A question I get asked a lot is, “How’s the construction going?” Based on personal observation I can only tell you that people are working on both sides of the church and that stuff is going up. Based on what I have been told, however, everything is on schedule. The contractors (Power Construction for the 311 Building and Norcon for the rectory renovations) have encountered some surprises, but none of the surprises has significantly delayed construction. Remnants of the foundation of the nineteenth century buildings that once flanked the church were hiding underground and had to be dug out; and, in our 1962 rectory building, they encountered more asbestos and more lead paint than they expected (which, of course, has to be removed under strict environmental conditions). Norcon found some of the rustiest pipes that anyone would ever want to see in the rectory walls. The plumbing and heating and air conditioning system were quite literally on life-support when we moved out.
Norcon expects to complete the rectory expansion and renovation by March and Power Construction expects to complete the high-rise on the site of our former parking lot in early 2018. When that building is finished, the first 35 parking spaces in the parking area will be reserved for Assumption (The entrance will be off the alley at Franklin). As you can see, an additional floor is being added to the rectory building. When complete, the parish office, meeting rooms and living space for the Servites will all be handicapped accessible. An elevator is being installed. The parish will have full use of the lower level and the ground level. Bedrooms, kitchen, and community room for the Servite friars will be on the second and third levels. The Servites chose to add the third floor with the idea that those in studies or some of the retired friars who were still mobile would find Assumption an attractive place to live. Priests who could no longer drive or students from overseas who were without a license could easily access public transportation, cabs, and ride sharing services and could walk to the drug store, etc. In the past, the parish provided meals and housing for all the friars living at Assumption and took care of all maintenance issues. With the expectation that at some point in the future there will be a larger Servite community, including some friars who may not be involved in the parish in any way, new financial arrangements between the parish and the resident Servite community regarding the division of expenses are being addressed. Your finance council is involved in these discussions. Meanwhile, between now and March, parish life will continue to be somewhat constricted by the limitations of our present facilities and the limited number of meeting spaces that we have available. For example, we will not be able to have Hospitality Sunday in October because the parish hall will be in use, but hopefully we can hospitable again in November.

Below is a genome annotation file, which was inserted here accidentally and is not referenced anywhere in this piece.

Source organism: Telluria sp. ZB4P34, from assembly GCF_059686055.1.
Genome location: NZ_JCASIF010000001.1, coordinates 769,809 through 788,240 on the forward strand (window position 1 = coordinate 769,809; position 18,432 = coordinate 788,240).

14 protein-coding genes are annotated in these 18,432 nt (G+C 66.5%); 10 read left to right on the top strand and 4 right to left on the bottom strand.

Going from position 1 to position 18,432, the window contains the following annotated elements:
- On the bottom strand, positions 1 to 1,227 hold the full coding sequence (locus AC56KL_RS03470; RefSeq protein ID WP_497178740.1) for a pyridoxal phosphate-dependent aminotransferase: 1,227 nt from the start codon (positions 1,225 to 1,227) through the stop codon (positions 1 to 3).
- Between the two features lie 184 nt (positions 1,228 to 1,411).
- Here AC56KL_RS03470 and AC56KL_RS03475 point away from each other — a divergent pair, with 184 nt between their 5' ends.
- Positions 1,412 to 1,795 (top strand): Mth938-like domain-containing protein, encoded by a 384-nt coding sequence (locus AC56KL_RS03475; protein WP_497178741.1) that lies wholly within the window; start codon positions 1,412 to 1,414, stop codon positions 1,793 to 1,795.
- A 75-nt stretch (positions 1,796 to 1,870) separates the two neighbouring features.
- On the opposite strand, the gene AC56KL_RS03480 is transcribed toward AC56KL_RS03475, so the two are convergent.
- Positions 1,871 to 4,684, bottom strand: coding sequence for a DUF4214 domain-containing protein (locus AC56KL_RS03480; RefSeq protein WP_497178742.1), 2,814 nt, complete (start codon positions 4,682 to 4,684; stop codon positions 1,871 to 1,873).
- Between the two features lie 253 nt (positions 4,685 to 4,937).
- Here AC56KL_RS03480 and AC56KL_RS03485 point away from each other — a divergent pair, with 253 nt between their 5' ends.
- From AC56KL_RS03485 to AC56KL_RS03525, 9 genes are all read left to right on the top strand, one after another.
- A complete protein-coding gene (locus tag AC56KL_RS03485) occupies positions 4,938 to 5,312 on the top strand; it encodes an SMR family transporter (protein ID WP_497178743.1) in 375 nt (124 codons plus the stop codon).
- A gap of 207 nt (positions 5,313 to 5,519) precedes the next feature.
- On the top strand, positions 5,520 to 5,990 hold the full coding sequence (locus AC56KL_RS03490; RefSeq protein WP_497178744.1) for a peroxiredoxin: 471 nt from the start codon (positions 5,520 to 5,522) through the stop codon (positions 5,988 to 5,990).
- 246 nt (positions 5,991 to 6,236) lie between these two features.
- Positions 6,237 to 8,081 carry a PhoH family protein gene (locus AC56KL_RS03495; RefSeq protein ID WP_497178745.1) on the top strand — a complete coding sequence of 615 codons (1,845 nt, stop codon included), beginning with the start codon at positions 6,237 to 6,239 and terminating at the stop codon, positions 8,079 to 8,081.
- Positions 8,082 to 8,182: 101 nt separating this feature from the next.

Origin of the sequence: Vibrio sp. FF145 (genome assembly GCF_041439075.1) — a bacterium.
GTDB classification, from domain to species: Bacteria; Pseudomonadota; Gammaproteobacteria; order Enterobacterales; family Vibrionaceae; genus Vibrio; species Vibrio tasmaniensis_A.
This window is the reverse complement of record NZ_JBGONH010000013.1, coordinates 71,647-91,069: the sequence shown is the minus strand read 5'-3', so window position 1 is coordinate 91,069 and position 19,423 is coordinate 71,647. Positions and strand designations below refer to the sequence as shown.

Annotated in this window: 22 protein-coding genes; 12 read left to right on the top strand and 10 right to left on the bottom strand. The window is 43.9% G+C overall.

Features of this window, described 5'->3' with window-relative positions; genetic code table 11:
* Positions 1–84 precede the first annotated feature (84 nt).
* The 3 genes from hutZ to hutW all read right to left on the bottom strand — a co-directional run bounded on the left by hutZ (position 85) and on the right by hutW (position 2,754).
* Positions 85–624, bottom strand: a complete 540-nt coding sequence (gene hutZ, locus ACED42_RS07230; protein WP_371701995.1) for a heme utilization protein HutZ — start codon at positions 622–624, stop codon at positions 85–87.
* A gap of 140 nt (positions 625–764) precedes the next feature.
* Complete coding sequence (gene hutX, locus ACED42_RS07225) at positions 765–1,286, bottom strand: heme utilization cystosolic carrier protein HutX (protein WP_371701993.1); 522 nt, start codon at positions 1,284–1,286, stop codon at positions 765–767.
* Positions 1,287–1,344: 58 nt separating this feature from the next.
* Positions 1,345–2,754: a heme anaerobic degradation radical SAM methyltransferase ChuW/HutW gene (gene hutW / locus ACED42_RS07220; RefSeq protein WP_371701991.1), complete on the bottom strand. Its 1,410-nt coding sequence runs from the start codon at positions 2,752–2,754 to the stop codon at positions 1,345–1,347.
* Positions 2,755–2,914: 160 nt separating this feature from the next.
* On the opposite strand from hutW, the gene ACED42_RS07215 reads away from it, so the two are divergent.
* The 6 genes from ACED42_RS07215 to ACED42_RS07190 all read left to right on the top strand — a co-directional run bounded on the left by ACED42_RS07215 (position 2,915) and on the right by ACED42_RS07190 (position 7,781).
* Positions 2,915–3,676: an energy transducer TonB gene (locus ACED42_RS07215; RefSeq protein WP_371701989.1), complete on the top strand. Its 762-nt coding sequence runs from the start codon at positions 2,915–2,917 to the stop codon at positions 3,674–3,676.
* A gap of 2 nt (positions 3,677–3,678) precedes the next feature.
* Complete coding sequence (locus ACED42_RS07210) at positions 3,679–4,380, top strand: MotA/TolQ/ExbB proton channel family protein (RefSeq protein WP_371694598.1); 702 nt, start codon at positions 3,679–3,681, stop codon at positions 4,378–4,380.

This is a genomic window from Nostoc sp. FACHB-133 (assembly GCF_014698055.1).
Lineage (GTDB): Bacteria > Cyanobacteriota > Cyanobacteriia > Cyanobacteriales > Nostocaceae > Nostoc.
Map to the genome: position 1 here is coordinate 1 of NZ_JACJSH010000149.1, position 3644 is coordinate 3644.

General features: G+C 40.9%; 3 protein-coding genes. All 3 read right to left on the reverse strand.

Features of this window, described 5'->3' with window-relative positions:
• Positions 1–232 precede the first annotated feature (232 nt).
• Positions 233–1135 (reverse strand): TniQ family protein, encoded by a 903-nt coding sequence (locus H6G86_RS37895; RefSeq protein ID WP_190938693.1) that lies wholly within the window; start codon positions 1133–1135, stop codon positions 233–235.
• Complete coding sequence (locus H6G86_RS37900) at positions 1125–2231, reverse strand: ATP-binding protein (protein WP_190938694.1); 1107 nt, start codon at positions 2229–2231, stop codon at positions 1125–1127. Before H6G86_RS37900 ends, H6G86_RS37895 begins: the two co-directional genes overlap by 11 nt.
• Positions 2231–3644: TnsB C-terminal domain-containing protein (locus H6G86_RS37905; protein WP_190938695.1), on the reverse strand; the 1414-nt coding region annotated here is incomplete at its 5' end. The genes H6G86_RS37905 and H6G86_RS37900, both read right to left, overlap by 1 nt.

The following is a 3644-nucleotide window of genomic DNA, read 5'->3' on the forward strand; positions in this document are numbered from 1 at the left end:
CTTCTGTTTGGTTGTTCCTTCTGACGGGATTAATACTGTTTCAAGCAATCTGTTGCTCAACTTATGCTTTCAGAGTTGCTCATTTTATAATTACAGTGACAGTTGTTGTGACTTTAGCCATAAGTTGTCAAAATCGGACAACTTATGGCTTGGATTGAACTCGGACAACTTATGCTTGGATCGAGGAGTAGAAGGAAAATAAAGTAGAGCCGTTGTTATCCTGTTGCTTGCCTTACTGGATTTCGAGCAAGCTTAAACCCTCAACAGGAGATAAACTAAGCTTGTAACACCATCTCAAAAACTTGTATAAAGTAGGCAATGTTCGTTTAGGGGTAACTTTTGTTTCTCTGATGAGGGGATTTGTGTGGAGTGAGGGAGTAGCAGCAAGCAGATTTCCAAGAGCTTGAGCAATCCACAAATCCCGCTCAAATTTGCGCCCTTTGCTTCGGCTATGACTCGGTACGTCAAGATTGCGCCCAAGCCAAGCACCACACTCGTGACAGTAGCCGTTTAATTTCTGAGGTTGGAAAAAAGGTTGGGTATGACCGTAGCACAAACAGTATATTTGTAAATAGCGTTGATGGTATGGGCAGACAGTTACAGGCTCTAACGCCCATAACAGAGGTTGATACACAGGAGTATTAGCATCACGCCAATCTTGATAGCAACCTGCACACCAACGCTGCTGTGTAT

I know those were two long and meaty paragraphs, but they actually say very little about who we are as a faith community or what we want to do in our new facility when it becomes available. Building the church is more important than buildings around the church. Our pastoral council has chosen as its theme for the year “Sharing the Faith” (which may, in fact, be a theme for many years to come!). It is an attempt to dig a little deeper than just trying to get more people to come to church or get more people involved in our ministries—although those are certainly hoped for outcomes from Sharing the Faith. It is fundamentally about how we in big ways and small ways are able to talk about our faith and explain to others why our faith matters to us. What does being part of the Church mean to you? How has Jesus and his teaching impacted your life? If you are not able to answer those questions, I suggest that you give them some thought. Studies have shown that the primary reason that Catholics stop coming to church (and numbers are continuing to slide) is not because of scandals or church teachings or bad music or boring homilies or second marriages or any of the other usual suspects. The primary reason that people stop coming is that they never felt a personal connection to Christ in the first place. They never experienced a real communion with Christ when they came to communion. They never understood why their presence at church was important. So, the temptation to sleep in or just go to brunch or whatever else everybody else seems to be doing on Sunday morning gradually takes over. Why am I here today? That is a question we all need to be able to answer.